BMCR 1998.10.08

The Romanization of Athens: Proceedings of an International Conference held at Lincoln, Nebraska (April 1996). Oxbow Monograph 94

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The day is fast approaching when it will no longer be possible to begin a work on Roman Greece with the customary lament for the paucity of published research on the subject. Recent years have seen a burgeoning of interest in the province of Achaia and its affiliated free cities. Oddly, Athens has not figured very prominently in the modern reassessment of evidence and attitudes. But now, scholars associated with that most Athenian of institutions, the American School of Classical Studies, have girded its impressive loins to reinstate later Athens ἐν μέσῳ τῶν Ἑλλήνων. The effort is welcome, for Michael Hoff and Susan Rotroff assembled researchers from a wide variety of disciplines for the conference that gave rise to The Romanization of Athens and have provided readers with a useful snapshot of current thinking on some central problems in the history of Athens under Roman rule. The balance of the essays tilts toward archaeology, understandably considering the editors’ research interests. Chronologically, the collection concentrates on the first century B.C., paying less attention to Athens’ cultural renaissance in the high empire.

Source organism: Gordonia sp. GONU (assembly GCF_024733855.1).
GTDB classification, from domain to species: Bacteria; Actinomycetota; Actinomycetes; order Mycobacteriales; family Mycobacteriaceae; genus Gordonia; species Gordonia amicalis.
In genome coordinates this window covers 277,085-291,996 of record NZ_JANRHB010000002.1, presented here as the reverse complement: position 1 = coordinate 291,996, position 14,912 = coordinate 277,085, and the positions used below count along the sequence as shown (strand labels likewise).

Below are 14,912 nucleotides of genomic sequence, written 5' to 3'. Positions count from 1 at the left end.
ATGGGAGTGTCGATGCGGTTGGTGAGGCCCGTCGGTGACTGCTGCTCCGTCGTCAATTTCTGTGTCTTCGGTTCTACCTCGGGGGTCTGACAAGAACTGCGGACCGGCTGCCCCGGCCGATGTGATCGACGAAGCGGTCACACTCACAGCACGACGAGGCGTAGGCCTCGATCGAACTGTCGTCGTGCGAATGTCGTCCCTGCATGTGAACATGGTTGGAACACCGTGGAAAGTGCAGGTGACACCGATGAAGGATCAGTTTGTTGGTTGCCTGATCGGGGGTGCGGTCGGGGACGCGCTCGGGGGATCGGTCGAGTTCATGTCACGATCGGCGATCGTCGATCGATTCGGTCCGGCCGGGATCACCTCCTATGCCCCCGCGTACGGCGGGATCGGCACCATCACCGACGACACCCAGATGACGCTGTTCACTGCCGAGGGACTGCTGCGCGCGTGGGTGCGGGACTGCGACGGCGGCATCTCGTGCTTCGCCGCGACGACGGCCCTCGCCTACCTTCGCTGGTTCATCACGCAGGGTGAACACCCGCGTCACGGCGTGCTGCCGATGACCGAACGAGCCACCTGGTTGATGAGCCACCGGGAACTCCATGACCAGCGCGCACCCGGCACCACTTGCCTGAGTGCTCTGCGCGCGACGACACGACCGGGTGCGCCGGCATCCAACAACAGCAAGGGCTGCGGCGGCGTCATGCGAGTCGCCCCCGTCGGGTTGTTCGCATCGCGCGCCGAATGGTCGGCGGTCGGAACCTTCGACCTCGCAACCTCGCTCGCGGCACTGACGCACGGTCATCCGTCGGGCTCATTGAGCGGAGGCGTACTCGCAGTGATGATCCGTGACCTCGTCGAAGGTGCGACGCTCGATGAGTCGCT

Susan Alcock’s introductory essay, “The Problem of Romanization, the Power of Athens” (pp. 1-7) includes the customary precis of the papers that follow, along with a useful sketch of the newly-recognized pitfalls in the concept of “Romanization” itself. Historians of the western provinces in particular no longer view Romanization as a unidirectional, uninterrupted flow of influence from center to periphery. Now they bring into play the reactions of provincial populations, elite and non-elite, their accommodation with and resistance to Roman hegemony in its varied forms, cultural, political and economic. The Greek East’s incomparably richer evidentiary resources should facilitate the study of these phenomena in much sharper detail than is possible in the western provinces. Alcock wisely questions the value of the term “Romanization” itself as an investigative tool, given the multiplicity of responses to Roman power. Paradoxically, hers is the only paper to address the theoretical difficulties inherent in the concept. For a term of such crucial importance to pass virtually unexamined in the papers delivered at the conference itself points at the very least to an unwillingness on the part of editors and contributors to confront the question: “What was Romanization?” And without this discussion, readers have few means discerning whether the contributors are describing the same phenomenon.

The first paper is Christian Habicht’s “Roman citizens in Athens (228-31 B.C.)” (pp. 9-18), in which an acknowledged authority on Hellenistic Athens catalogs the Roman visitors to the city. A common theme makes its first appearance here: Athenians showed a marked reluctance to honor Romans or to accept Roman citizenship themselves until quite late in the period. As other papers also make clear, such aloofness from Rome and Roman influence in many areas, both cultural and material, was a preeminent characteristic of Athens in the first century B.C. In addition to this, Habicht provides a useful, if rather superficial, account of individual Roman interaction with Athenians. Further analysis would have been welcome in the case of Cato’s notorious speech in Latin to a unilingual Athenian audience alluded to in a single sentence (p. 9), and of Lucius Gellius’ forlorn attempt to reconcile the philosophers (p. 11), two incidents recently reinterpreted by Erich Gruen.